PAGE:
Facility for the Deep Underground Neutrino Experiment

The global neutrino physics community is coming together to develop a leading-edge, dual-site experiment for neutrino science and proton decay studies, the Deep Underground Neutrino Experiment (DUNE), hosted at Fermilab in Batavia, IL. The facility required for this experiment, the Long-Baseline Neutrino Facility (LBNF), will be an internationally designed, coordinated and funded program, comprising the world's highest-intensity neutrino beam at Fermilab and the infrastructure necessary to support massive, cryogenic far detectors installed deep underground at the Sanford Underground Research Facility (SURF), 800 miles (1,300 km) downstream, in Lead, SD. LBNF is also responsible for the facilities to house the experiment's near detectors on the Fermilab site. LBNF will be tightly coordinated with the DUNE collaboration designing the detectors that will carry out its experimental program.

The DUNE Experiment and Collaboration

The Deep Underground Neutrino Experiment, conducted with the detectors installed in the LBNF facility, is expected to achieve transformative discoveries, making definitive determinations of neutrino properties, the dynamics of the supernovae that produced the heavy elements necessary for life, and the possibility of proton decay.

Previous scientific collaborations that have been focused on long-baseline and galactic supernova neutrino physics and proton decay, in particular LBNE and LBNO, have contributed to developing both a strong physics case and technological designs for detectors that would enable these discoveries. Many participants of these previous collaborations, along with other partners from around the world, have joined the new international DUNE collaboration, formed in January 2015.

This collaboration will be responsible for designing, building and operating the detectors to do the experiment. It is bringing together the collective worldwide expertise and the resources needed to realize the P5 vision through the process initiated by Fermilab and the U.S. Department of Energy. LBNF will build on Fermilab's existing world-class accelerator complex, including the Main Injector and the planned Proton Improvement Plan-II (PIP-II), to supply the required intense beam of neutrinos to the detectors at the near and far sites.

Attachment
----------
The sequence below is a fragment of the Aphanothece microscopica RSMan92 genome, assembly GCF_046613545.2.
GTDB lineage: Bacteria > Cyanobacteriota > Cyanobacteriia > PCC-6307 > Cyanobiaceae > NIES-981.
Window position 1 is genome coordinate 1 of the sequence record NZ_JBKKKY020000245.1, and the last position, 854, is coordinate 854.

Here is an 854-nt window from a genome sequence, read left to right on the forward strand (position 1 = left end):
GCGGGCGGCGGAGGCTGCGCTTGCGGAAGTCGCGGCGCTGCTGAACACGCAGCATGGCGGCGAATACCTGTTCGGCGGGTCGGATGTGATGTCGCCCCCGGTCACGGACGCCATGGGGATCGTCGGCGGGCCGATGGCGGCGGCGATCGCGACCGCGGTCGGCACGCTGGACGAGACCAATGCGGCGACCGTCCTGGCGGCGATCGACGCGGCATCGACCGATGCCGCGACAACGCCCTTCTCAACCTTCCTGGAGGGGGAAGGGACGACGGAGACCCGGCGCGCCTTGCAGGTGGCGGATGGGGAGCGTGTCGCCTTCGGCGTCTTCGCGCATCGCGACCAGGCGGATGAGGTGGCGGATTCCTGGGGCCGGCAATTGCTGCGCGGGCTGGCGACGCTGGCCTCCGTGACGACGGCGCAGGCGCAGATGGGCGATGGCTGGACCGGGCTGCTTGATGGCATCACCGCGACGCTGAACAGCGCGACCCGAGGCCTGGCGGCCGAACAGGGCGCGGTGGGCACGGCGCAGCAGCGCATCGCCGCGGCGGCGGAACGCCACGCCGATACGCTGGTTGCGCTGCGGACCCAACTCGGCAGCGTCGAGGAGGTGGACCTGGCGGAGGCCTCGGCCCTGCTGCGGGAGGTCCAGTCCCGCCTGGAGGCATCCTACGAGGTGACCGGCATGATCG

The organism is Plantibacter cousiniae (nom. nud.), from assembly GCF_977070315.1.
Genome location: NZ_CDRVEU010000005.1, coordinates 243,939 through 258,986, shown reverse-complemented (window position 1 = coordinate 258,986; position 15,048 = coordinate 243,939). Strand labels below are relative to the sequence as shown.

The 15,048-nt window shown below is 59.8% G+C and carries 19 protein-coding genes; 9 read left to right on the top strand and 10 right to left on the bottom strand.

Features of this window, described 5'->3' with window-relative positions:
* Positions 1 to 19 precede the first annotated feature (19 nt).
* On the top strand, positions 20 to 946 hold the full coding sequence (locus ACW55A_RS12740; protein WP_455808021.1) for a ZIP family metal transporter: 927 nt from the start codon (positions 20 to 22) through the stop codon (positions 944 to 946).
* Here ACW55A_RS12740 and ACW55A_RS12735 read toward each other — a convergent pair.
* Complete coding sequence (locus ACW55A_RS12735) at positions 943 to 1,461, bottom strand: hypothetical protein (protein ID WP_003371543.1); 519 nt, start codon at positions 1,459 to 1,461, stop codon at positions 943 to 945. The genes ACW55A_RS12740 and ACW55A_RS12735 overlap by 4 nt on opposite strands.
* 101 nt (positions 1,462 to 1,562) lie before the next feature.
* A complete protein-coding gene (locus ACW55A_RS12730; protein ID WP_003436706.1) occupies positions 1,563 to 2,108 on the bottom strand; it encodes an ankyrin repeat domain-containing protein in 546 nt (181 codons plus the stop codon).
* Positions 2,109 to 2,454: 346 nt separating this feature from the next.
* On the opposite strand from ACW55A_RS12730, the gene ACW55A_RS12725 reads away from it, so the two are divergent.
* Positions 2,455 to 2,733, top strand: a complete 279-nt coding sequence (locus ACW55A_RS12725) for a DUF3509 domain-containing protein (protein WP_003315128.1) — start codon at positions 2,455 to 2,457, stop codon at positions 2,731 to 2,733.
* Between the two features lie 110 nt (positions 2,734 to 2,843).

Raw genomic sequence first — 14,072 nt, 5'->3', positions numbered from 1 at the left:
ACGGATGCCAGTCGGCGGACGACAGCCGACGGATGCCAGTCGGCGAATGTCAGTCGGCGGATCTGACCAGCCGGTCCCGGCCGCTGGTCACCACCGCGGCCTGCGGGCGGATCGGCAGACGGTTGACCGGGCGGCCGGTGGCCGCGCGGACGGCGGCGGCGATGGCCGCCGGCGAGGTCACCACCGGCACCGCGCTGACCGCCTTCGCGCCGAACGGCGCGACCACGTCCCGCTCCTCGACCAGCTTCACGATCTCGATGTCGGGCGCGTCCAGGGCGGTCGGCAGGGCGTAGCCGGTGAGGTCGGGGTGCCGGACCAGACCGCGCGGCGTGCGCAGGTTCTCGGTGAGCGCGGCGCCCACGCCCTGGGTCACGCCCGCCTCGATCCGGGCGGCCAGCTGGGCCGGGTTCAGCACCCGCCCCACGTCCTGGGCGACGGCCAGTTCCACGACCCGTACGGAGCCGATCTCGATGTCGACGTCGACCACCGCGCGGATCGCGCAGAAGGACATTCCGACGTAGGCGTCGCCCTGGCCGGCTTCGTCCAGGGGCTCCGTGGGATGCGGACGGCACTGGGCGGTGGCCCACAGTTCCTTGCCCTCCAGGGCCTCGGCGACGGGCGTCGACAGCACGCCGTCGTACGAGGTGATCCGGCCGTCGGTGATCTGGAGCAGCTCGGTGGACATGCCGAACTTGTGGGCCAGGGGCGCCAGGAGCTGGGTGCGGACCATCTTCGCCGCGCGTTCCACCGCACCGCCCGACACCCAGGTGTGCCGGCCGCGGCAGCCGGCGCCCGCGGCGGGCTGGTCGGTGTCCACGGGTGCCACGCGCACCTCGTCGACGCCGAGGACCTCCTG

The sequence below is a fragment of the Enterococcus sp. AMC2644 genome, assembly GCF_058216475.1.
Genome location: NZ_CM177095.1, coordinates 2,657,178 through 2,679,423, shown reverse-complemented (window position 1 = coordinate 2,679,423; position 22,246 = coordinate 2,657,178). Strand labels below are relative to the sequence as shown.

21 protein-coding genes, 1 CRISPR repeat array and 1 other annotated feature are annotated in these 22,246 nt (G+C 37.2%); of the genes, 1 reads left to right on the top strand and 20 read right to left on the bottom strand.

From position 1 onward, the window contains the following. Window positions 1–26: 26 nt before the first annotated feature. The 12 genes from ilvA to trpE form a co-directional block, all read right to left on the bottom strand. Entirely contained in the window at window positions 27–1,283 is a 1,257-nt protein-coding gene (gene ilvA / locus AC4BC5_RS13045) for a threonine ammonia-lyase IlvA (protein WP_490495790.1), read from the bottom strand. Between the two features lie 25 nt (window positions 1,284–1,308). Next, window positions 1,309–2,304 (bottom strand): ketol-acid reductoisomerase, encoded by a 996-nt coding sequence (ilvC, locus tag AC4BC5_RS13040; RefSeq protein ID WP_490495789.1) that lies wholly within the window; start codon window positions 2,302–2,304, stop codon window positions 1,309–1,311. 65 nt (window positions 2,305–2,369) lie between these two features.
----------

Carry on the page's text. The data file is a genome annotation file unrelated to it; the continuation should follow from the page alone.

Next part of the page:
Sending neutrinos on a 800 mi (1,300 km) journey

Neutrinos created by the LBNF beamline will travel 1,300 km (800 mi) to intercept DUNE's massive, cutting-edge neutrino detector at the Sanford Lab. The neutrino beam’s path will lead straight through the earth's mantle. Neutrinos pass easily through soil and rock — or kilometers of solid lead, for that matter — rarely interacting with the matter. No tunnel is needed for these ghostly particles.

How do we know this is safe?

Neutrinos are among the most abundant particles in the universe, a billion times more abundant than the particles that make up stars, planets and people. Each second, a trillion neutrinos from the sun and other celestial objects pass harmlessly and unnoticed through your body — and everything else. Although neutrinos are all around us, they interact so rarely with other matter that they are very difficult to observe, and consequently, they are completely harmless.

An Environmental Assessment is being conducted for the LBNF/DUNE project, which includes investigation of potential impacts to human health and the environment from the construction and operation of the technical and civil facilities. Information about this assessment is available here.

In this animation watch a proton beam at Fermilab accelerate and smash into a target to create a beam of neutrinos, follow the neutrinos on their journey and see what happens as they reach the DUNE detector 800 miles (1,300-km) away in South Dakota. (And don't miss the supernova!)

Media Highlights

DUNE and its CERN connection

The DUNE Collaboration

CERN Courier, 13 Nov 2015: The strong partnership between the US Department of Energy and CERN already established in the LHC program is one of the essential components for the success of the Deep Underground Neutrino Experiment and the proposed Long-Baseline Neutrino Facility at Fermilab. Read more...

North American Tunneling Journal, Oct/Nov 2015 (reprinted with permission)

Scientists and civil engineers are coming together one mile beneath the surface in Lead, South Dakota, to create caverns and tunnels for a very special experiment. Kristina Smith spoke to members of the project management team to find out more...

No Significant Environmental Impact From Proposed Illinois/South Dakota Project

DOE Press Release, 26 Oct 2015

A U.S. Department of Energy (DOE) environmental study has determined that building and operating the proposed Long Baseline Neutrino Facility (LBNF) and Deep Underground Neutrino Experiment (DUNE) will not have a significant impact on the environment...